Why you should care
In the midst of an overcrowding crisis, self-harm and assault are both at record highs in U.K. jails.
Sixteen prisons in England and Wales are ranked of “serious concern,” the most critical level of performance, according to a new assessment by the Ministry of Justice. That is the highest proportion since ratings began.
A narrower measure looking at incidents of self-harm and violence found the performance at 86 percent of jails was ranked either of “concern,” the second-lowest measure, or “serious concern.”
Self-harm and violence have reached a record high in prisons across England and Wales.
Incidents of self-harm rose 24 percent to 57,968, in this year through March, while the number of assaults rose 11 percent to a record high of 34,425 compared with the previous year, according to quarterly Ministry of Justice statistics.
Assaults on staff rose 15 percent to a record of 10,311, while the number of deaths in prison fell slightly to 309 fatalities, including 86 suicides, over the same period.
The Ministry of Justice says the levels of violence, suicide and self-harm were “unacceptably high,” adding: “We are spending an extra 70 million pounds [$86 million] to improve safety and decency, have recruited more than 4,700 more prison officers since 2016 and introduced the key-worker scheme — giving officers time to build the vital relationships that change lives and increase stability.”
Earlier this year a highly critical report by the parliamentary justice committee warned that prisons were in the grip of an “enduring crisis” caused by budget cuts and short-term policymaking.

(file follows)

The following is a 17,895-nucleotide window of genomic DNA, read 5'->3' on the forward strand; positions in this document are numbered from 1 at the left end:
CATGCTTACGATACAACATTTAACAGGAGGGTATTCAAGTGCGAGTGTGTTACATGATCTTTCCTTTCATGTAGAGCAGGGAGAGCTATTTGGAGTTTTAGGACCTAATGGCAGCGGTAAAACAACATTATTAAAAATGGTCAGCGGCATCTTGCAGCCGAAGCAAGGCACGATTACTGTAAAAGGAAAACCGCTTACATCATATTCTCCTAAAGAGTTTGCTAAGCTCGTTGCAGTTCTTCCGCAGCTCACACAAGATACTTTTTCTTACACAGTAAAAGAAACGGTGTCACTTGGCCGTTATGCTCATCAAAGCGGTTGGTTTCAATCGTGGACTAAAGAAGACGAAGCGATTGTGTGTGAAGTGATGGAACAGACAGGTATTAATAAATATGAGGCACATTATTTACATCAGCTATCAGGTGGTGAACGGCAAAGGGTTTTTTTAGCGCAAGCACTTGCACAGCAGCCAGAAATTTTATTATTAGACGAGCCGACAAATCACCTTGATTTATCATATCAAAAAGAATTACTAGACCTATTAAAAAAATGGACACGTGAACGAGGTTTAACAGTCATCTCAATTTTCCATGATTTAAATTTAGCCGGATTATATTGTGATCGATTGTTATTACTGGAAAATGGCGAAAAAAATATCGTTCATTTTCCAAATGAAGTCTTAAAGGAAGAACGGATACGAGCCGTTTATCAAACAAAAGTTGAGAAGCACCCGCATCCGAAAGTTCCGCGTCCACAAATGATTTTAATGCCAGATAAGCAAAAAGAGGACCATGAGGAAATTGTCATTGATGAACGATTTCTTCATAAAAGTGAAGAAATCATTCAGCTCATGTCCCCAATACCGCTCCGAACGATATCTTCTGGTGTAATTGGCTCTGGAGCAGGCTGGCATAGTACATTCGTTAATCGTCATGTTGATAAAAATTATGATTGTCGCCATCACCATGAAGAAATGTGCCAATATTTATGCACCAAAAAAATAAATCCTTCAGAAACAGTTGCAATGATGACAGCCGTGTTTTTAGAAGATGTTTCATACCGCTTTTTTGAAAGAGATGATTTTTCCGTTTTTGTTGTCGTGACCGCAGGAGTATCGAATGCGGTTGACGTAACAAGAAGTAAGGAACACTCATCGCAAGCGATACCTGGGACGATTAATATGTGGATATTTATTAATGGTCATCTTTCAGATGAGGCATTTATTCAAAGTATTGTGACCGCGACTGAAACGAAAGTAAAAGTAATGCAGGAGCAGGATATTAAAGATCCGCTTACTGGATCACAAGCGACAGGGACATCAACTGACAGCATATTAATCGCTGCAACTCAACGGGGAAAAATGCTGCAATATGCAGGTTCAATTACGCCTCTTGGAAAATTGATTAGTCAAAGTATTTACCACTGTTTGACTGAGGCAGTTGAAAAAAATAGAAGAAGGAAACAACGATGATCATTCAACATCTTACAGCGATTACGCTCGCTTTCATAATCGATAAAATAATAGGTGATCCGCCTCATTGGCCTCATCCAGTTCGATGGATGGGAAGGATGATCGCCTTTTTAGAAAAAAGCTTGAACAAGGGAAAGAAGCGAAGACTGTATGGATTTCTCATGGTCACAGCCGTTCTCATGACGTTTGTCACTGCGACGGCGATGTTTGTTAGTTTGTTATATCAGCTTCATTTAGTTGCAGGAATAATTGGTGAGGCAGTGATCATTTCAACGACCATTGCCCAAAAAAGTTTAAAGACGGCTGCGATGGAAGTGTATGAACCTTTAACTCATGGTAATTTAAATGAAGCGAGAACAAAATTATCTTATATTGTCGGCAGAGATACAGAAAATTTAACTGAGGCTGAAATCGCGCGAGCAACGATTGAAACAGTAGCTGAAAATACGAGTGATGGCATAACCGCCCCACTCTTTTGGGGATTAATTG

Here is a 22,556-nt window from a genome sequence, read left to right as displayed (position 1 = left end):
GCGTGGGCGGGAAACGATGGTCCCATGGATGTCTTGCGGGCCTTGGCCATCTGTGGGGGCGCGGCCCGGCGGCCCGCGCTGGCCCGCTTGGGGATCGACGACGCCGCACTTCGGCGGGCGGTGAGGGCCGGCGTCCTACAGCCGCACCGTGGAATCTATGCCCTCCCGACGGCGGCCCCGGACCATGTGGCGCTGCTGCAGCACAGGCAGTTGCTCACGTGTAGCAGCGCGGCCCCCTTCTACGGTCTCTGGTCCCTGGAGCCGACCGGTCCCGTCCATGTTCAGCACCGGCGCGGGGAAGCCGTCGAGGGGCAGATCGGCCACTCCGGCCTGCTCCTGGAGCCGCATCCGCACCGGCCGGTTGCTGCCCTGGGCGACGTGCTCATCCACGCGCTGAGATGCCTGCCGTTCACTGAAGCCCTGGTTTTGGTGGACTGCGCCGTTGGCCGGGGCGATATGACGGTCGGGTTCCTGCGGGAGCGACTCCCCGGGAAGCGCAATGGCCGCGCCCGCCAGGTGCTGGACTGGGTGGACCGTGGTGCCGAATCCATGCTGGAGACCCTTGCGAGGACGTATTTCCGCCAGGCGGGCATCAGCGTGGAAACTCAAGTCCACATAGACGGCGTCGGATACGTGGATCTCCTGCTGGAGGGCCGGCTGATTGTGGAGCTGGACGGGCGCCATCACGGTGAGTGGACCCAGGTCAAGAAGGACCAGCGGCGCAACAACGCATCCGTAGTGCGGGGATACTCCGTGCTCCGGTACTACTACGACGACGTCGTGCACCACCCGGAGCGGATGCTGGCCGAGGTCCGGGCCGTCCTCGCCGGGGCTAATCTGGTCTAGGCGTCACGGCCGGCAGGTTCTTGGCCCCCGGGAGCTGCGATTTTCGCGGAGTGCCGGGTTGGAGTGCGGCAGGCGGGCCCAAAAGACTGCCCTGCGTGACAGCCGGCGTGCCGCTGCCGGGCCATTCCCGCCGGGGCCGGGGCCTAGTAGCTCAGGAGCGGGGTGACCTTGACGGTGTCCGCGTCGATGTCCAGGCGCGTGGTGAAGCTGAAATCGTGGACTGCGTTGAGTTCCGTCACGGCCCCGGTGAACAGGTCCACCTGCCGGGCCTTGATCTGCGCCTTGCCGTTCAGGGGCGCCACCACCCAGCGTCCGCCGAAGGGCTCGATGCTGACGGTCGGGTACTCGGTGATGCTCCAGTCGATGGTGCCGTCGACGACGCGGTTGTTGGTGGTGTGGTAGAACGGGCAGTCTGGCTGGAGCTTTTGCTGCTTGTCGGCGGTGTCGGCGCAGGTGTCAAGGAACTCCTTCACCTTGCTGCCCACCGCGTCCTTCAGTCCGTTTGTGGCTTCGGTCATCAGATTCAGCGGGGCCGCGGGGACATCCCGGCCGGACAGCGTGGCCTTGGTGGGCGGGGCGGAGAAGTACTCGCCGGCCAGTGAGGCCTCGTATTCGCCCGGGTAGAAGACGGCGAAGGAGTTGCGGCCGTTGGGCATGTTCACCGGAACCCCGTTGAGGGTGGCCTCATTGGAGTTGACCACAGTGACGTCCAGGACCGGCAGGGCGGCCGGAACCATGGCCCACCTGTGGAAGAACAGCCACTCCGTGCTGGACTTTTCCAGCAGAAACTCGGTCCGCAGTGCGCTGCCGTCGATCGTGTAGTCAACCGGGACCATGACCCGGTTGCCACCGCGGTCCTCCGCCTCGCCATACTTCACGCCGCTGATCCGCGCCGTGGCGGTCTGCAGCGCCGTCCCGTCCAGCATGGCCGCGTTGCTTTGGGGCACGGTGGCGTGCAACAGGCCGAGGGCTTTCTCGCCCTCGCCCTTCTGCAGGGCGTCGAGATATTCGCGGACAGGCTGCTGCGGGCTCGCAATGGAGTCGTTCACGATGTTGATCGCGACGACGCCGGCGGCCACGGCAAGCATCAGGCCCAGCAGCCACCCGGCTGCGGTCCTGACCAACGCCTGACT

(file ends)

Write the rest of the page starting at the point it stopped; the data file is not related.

Campaign groups have called for an urgent response, including reducing the number of offenders sentenced to prison and a focus on rehabilitation.
“The most effective way to cut crime is to reduce reoffending. That means investing in prison safety and rehabilitation to help offenders turn their lives around,” Charlotte Pickles, the director of Reform, a think tank focused on the public sector, says. “It also means keeping prison as a last resort.”
The latest data was published on the first day in office for Robert Buckland, the former prisons minister, who was appointed justice secretary in Wednesday’s Cabinet reshuffle. He replaces David Gauke, who resigned on Boris Johnson’s appointment as prime minister and used his final speech to call for an end to prison sentences of less than six months.
Frances Crook, chief executive of the Howard League for Penal Reform, says Buckland’s appointment would “provide continuity.”
The latest data also showed that just over a fifth of prisoners are being held in overcrowded conditions, while just under 18 percent of mandatory drug tests return a positive result.
Drug finds rose 44 percent compared with last year, while protests that included prisoners erecting barricades rose 24 percent.
OZY partners with the U.K.'s Financial Times to bring you premium analysis and features. © The Financial Times Limited 2019.